What could I do? I finished the report, the policewoman left, and after a discreet interval I reported that the Land Rover had been found and recovered undamaged. "Those damn teenage joy-riders!".
The most dramatic automotive story, however, happened to one of my friends in California.
Paul was in construction. Build a house, concrete work, cabinetry; he'd do just about anything. Golden hands, he had; European quality, he said. But in the early eighties, business was up and down for Paul. He was based in Lake Tahoe, a picturesque natural lake that straddles the border between California and Nevada near Reno. While Lake Tahoe is a great vacation spot with first class skiing, boating and gambling, it is one of the last places to try to make a living in construction. Due to a building moratorium, in place for many years, designed to protect the pristine lake water, virtually no building took place in the seventies and the eighties. So Paul had to look further afield for work. As fate would have it he ended up in Pasadena working for the same real estate developer as I. He'd work there during the week, but every other weekend he'd drive the 500 miles (800 km) north to his house by the Lake. In a Jeep, with a ragtop!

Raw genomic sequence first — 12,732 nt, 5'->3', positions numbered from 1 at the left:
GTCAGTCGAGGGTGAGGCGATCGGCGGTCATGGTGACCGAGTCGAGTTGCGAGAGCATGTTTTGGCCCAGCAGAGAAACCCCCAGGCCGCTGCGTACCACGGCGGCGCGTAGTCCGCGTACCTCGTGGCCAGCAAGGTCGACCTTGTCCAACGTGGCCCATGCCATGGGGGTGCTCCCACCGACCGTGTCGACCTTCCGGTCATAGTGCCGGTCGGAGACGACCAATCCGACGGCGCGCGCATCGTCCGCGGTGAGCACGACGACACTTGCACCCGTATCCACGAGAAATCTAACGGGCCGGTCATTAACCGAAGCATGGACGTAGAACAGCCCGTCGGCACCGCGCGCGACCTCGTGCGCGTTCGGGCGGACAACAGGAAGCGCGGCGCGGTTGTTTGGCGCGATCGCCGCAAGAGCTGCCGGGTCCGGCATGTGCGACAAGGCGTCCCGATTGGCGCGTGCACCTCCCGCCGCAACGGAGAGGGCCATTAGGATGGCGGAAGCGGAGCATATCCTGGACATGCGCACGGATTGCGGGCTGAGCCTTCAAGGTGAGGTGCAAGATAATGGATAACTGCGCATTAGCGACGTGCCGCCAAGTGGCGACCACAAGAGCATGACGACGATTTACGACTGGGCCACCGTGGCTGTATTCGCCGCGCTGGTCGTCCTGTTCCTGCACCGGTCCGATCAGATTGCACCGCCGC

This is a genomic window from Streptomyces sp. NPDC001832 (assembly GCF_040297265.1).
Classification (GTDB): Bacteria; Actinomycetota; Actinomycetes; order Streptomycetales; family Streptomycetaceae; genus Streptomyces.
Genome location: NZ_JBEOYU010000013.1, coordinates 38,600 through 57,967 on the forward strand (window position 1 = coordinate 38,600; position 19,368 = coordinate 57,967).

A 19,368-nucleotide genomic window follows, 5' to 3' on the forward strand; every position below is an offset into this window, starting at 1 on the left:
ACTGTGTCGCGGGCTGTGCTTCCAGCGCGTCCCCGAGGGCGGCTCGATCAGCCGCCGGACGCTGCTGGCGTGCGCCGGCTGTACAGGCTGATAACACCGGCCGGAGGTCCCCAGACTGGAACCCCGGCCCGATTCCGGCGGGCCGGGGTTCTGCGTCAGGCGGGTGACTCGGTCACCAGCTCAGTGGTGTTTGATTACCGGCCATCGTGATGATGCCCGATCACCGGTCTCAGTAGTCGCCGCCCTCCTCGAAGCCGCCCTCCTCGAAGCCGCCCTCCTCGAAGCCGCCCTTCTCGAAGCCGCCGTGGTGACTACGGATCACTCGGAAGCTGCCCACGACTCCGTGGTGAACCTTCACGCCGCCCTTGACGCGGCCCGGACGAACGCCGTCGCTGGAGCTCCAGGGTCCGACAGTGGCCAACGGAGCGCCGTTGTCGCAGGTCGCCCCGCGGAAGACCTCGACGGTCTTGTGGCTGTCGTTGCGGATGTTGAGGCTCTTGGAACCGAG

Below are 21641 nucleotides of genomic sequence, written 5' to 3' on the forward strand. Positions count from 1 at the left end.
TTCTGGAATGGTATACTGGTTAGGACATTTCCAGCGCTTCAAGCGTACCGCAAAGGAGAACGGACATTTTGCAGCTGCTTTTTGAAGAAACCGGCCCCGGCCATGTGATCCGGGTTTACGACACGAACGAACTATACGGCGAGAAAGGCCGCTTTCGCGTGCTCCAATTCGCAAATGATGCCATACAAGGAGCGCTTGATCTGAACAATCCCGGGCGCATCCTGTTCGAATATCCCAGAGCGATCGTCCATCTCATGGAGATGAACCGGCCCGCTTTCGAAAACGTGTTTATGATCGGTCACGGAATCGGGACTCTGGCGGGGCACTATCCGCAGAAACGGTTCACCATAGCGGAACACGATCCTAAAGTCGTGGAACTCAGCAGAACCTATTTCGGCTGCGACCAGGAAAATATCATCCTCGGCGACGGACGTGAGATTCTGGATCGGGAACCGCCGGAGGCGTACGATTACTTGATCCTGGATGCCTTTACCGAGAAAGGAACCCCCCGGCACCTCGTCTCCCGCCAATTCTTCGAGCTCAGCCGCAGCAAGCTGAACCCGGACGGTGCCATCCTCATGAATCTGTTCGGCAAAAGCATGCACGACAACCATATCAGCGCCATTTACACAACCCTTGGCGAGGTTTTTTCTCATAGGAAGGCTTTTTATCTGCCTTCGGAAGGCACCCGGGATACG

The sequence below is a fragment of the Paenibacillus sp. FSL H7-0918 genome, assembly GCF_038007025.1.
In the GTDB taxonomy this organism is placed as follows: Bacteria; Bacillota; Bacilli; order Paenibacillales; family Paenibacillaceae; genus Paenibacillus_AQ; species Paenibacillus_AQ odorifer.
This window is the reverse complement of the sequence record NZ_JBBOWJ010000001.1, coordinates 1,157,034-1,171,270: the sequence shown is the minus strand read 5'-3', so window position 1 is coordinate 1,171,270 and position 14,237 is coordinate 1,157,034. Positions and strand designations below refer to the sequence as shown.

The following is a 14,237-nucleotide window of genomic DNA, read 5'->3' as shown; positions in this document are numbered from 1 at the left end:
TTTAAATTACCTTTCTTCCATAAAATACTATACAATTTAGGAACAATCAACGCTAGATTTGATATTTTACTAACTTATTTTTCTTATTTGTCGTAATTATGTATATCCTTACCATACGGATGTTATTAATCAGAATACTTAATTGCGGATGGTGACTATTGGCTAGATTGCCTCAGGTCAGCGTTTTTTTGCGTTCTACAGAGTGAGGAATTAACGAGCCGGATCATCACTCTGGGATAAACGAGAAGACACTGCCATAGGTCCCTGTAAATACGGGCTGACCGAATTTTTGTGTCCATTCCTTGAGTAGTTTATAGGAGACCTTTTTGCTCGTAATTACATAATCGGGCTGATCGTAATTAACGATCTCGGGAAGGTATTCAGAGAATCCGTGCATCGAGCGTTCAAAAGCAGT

There are three possible routes between Pasadena and Lake Tahoe; two rather soporific freeways through the San Joaquin Valley and US 395 that follows the eastern flank of the Sierra Nevada mountain range for much of the way. It was this route that Paul picked one winter Sunday afternoon to drive to Pasadena and be ready for work on Monday. He loaded up his trusted Jeep with all the tools he'd need in the weeks ahead and hit the road. The US 395 is a spectacular road, mostly through mountain and desert wilderness, but along the way, there are small towns strung out like pearls on a string - Bridgeport, Lee Vining, Bishop, Big Pine, Independence, Lone Pine - spaced about an hour's drive apart.